My first full time job in tech was QA Engineer at Check Point, way too long ago. I loved that job and learned a ton there. Including a skill I still practice daily – prioritizing. One of the first things they teach you in QA is to set two parameters for every bug or RFC that you open – severity and priority. Severity is the impact. Priority is how important it is to handle it regardless of severity. Sometimes severe matters can wait. For instance, a severe crash to the server that is VERY unlikely to be reproduced can wait vs. a minor typo in the welcome page which must be fixed ASAP.   

Through the years, as I moved up to managerial roles, I realized more and more how important the lesson of prioritizing was. The higher you climb the more assignments you have, the more diverse they get, the more ambiguous they get, and the more you have to make your own decisions and prioritization. And the more moving parts you own, the more overwhelming it gets, as well. Meetings, assignments, projects, follow-ups, endless amount of tickets you wish to check their status, emails, phone calls… the list goes on. If you try to do it all, you WILL get lost. And you will for sure miss that one single assignment that will not only move the needle, but may actually be a game changer. I much rather focus on 5 game-changing assignments per day, than to do try to complete 100 that would move absolutely nothing. This is why I leave the multi-tasking for others. I try to focus on the big things, the things that would make real impact.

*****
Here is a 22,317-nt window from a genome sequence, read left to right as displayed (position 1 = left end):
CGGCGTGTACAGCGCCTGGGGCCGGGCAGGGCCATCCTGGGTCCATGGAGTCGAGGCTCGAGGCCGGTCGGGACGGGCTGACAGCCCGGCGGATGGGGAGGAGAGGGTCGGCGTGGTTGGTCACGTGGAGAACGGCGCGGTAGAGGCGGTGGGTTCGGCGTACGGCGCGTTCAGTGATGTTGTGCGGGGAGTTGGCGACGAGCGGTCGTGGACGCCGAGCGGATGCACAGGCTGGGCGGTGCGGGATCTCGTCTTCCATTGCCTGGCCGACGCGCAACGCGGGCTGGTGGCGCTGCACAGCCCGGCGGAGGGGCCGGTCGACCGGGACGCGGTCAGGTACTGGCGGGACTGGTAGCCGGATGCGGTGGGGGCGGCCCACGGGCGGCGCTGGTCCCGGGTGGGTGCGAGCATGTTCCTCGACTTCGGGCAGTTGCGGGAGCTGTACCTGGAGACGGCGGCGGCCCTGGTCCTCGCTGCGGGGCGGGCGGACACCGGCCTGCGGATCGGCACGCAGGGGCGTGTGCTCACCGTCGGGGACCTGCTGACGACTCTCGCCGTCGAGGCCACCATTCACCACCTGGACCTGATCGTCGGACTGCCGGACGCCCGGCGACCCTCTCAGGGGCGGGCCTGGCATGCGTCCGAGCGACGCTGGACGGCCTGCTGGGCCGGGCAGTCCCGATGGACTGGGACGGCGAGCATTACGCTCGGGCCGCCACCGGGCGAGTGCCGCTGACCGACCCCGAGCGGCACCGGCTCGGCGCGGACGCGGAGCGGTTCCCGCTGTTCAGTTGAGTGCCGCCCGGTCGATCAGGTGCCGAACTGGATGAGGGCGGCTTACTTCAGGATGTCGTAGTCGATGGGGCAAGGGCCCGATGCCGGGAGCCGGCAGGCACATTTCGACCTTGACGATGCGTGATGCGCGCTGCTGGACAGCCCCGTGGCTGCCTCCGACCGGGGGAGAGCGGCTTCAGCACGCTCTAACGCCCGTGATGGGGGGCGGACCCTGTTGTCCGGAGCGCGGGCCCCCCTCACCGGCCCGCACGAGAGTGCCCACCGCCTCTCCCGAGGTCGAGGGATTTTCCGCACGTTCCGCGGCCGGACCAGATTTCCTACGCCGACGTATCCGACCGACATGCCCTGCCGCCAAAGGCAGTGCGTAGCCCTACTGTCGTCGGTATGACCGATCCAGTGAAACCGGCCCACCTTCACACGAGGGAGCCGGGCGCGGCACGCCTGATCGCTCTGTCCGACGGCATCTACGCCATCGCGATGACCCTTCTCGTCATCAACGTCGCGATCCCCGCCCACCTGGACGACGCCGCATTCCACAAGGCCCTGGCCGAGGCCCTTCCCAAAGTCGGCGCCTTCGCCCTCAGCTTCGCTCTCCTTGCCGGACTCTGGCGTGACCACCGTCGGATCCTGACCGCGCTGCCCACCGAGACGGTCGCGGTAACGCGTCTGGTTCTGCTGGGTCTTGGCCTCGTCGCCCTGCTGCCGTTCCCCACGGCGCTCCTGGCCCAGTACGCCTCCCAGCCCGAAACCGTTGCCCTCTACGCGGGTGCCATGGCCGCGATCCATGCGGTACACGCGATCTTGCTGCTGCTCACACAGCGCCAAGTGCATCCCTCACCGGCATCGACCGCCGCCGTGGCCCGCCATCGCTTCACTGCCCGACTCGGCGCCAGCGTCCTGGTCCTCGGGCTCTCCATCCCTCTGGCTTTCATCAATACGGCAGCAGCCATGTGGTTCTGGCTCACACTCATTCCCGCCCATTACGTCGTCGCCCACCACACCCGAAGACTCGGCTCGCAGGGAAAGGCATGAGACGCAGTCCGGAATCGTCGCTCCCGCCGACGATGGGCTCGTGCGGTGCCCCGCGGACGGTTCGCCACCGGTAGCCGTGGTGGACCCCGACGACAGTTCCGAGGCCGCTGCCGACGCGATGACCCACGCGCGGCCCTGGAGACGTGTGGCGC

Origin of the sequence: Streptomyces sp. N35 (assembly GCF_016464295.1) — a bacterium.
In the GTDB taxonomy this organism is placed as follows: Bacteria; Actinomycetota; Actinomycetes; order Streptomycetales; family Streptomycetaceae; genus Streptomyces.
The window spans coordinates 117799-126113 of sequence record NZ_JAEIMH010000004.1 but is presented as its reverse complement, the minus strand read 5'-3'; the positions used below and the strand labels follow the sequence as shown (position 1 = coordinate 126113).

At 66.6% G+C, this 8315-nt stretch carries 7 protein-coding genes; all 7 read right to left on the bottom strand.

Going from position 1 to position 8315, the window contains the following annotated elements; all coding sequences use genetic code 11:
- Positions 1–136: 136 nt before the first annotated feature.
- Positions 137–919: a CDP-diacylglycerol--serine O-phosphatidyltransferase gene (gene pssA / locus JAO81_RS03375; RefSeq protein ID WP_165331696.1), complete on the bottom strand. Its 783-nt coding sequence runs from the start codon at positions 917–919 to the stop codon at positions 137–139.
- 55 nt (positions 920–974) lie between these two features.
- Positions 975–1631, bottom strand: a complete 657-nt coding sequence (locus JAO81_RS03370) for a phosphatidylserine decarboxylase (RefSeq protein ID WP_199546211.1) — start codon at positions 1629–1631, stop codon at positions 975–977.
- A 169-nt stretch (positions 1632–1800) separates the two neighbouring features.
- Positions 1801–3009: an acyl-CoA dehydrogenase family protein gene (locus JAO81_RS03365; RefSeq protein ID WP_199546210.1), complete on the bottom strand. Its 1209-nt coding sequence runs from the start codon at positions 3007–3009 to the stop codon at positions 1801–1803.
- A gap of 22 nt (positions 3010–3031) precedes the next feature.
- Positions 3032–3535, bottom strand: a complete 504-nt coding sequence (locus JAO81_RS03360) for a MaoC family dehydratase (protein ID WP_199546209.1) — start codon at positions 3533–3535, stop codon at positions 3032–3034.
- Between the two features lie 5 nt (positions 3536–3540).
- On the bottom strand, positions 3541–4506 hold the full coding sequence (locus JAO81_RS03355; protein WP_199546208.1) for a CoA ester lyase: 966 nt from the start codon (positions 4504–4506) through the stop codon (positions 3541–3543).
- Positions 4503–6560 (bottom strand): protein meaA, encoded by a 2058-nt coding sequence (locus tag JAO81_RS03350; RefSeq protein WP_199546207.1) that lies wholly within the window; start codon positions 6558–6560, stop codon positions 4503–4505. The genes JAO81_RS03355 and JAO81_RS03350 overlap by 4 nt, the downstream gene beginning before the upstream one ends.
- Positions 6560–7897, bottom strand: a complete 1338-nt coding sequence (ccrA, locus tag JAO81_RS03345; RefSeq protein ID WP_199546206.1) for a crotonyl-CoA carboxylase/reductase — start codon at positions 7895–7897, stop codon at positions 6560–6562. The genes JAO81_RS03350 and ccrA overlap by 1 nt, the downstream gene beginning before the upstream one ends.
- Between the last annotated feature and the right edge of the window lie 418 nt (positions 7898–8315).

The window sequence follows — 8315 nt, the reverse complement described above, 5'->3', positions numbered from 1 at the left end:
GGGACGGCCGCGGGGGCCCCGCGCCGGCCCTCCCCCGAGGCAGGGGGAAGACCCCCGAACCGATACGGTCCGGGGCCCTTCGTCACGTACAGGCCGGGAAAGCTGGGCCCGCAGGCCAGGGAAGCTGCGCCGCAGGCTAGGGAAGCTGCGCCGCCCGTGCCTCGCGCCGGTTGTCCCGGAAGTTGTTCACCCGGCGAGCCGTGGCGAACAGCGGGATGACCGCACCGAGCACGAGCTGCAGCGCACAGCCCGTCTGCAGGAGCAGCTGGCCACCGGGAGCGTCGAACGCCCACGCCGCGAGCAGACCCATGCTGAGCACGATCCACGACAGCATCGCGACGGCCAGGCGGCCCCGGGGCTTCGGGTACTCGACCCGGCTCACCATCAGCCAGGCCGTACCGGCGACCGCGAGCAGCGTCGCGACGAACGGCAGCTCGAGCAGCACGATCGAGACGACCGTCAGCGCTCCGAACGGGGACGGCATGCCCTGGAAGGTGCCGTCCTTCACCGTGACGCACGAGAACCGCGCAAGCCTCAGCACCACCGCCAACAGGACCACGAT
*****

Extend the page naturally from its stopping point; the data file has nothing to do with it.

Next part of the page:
When it comes to properly prioritizing your day, my advice to you is simple:

  1. Always stick to the 80-20 rule: 20% of your tasks probably account for 80% of the impact that you can make on your business. Make sure you identify those top 20%, and always focus on them first. Every day, every hour. Unsure how?
  2. Remember your long term goals – always remember your real long term goals. If you will, you will never go wrong about your 20% most important tasks. They are the tasks that will help you get there the fastest. Simple.
  3. Visualize your task list – whether it is a simple text file (what I use), physical notes or any task management tool, have your major tasks visually written in front of your eyes. Visual items are easy to grasp and easy to sort. Re-visit this list frequently. Ideally even multiple times a day. Then, apply rules #1 & 2, and act. Over and over.
  4. And take time to think – Try to remember that great idea you had last night or that task from last week that fell in between. Come up with new ones. Revisit your goals. Are they up to date? Is there something going on in the industry that you are missing out on? What would really move the needle? Never, ever stop thinking. Never, ever stop revisiting your goals. Time to think is essential and it is benefits you as leader.

Prioritization is the key for any manager’s success. Those who excel in it, are likely to shine. Those who either do not prioritize frequently enough, or prioritize poorly, are much more likely to fail. I have seen it again and again. Try it out yourself and let me know your results.

Until next time,

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